PRETORIA – Thousands of students from the University of Pretoria marched to the Union Buildings and demanded the removal of the statue of Nelson Mandela.
“The traitor must go,” they chanted, as they covered the statue with black refuse bags.
“Madiba sold our people out when he negotiated with the whites,” explained Thoko Tsetste, who instigated the protest. “It’s because of him that white farmers still have land.”
“Mandela wanted reconciliation,” he continued. “We’ll give it to him. We will reconcile his statue to the scrap yard, rabbit ear and all.”
The mob circled the defenceless statue, swirling in a uniform chaos, and launched a second wave of assault.
“First we take down Madiba, then we take down Shaka,” they chanted, as they spray painted slogans across the base of the statue.
“Yes, you see, King Shaka was a tyrant,” elaborated Tstetse. “He attacked all the other tribes. He chased Moshoeshoe up the mountain and forced Mzilikazi to flee to the north. That’s why so many people of Lesotho and Zimbabwe come to South Africa. Now that Shaka is gone, they’re coming back home.”
“It’s obvious that Shaka is only a hero to the Zulu,” hissed Tsetse, “But most people in this country are not Zulu. We now have a Zulu president, therefore the statue of Shaka is a symbol of the oppression we experience under the tyranny of Jacob Zuma.”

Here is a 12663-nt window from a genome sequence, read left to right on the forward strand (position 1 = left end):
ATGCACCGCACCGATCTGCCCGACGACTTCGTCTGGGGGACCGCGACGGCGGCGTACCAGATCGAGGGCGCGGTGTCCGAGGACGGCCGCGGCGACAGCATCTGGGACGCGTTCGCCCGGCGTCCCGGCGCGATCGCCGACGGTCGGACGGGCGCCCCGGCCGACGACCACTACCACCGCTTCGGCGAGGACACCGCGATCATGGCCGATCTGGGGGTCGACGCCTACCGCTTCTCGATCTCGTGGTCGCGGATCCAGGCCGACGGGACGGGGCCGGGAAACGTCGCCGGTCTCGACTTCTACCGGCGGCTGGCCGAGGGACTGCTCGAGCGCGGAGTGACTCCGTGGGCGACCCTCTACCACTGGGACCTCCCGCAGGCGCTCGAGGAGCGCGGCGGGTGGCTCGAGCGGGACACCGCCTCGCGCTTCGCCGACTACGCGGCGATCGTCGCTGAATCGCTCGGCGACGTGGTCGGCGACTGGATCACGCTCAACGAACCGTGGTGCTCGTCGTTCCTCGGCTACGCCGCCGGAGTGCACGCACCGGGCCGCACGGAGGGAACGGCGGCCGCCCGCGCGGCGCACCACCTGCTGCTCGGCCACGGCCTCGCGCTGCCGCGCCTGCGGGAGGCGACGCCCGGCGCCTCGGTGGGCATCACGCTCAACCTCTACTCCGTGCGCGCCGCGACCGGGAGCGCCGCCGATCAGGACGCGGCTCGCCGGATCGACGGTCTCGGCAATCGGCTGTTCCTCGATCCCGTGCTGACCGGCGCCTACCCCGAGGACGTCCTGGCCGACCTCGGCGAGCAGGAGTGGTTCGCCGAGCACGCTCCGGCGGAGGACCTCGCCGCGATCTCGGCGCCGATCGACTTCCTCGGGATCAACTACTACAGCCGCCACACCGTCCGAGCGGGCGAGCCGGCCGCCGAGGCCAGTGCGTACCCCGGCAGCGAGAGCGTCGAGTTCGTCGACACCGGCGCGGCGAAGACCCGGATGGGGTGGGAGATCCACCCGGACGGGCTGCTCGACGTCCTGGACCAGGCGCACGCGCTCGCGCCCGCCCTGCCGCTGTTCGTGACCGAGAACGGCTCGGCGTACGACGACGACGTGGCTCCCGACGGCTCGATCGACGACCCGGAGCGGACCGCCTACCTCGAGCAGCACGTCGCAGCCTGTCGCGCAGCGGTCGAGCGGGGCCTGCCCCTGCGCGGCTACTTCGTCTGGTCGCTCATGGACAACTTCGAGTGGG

The protest was met by a strong reaction from the pro-statue faction of the TUKS campus. Many of them gathered on higher ground, shouting abuse down at the anti-bronze protesters.
“Everybody is a hero to some and a villain to others,” insisted Chiliboy Morena, the fiery ringleader of the anti-anti-Madiba group. “We must remember the people who shaped our history, whether we like them or not. Even Nelson Mandela must be remembered, regardless of whether you think he’s a terrorist not.”
“You may think Mandela was a traitor, Shaka was a tyrant, Cecil John Rhodes was an evil colonialist or Paul Kruger had a beard, but these are the people who shaped our history,” he maintained.
“We as South Africans are who we are because of our past, all of it, the good and the bad, the joy and the sorrow, the great and the terrible, and we must remember all of it, if we are to remember who we are.”
Thoko Tstetse stuck his forefinger into the air and dismissed the sentiments of the pro-statueists.
“Those people all benefited from things like BEE, tenderpreneurship and Model C schooling, and are completely detached from the plight of the poor black,” he shrugged. “They can’t be taken seriously.”
Chiliboy Morena and his faction remain resolute in their opposition to the protest.
“Shacks are the real monuments of Apartheid, replied Morena. “That’s what we must tear down.”
The Department of Arts and Culture will convene on Wednesday to decide the fate of Nelson Mandela’s statue. BN
Miriam defied her tribal elders and got an education. She then defied her tribal elders and became a journalist. Now she defies her tribal elders by reporting on her tribal elders.
The Fall of Rhodes Statue Only The First Step (Mail & Guardian)